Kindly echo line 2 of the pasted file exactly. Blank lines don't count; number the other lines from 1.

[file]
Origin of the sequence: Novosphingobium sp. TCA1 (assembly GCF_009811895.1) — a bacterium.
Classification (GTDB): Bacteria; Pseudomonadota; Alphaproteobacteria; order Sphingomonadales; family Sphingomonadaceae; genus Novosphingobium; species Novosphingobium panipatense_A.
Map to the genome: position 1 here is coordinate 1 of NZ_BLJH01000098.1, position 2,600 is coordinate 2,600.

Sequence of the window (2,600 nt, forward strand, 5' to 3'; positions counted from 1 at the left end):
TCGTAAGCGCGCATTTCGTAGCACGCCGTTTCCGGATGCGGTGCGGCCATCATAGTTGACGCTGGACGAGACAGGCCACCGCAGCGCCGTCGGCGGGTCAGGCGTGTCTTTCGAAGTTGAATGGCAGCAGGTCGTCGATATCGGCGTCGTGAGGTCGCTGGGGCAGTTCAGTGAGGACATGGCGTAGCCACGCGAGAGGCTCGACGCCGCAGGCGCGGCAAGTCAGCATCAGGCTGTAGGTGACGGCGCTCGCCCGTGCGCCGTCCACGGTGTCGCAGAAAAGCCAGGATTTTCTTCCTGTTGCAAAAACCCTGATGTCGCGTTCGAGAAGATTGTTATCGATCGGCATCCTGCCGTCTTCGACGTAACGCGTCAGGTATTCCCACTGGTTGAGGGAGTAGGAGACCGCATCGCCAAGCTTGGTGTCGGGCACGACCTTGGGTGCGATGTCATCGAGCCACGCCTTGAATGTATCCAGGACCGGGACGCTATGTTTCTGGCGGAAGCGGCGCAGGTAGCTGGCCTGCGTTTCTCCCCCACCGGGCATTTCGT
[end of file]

Classification (GTDB): Bacteria; Pseudomonadota; Alphaproteobacteria; order Sphingomonadales; family Sphingomonadaceae; genus Novosphingobium; species Novosphingobium panipatense_A.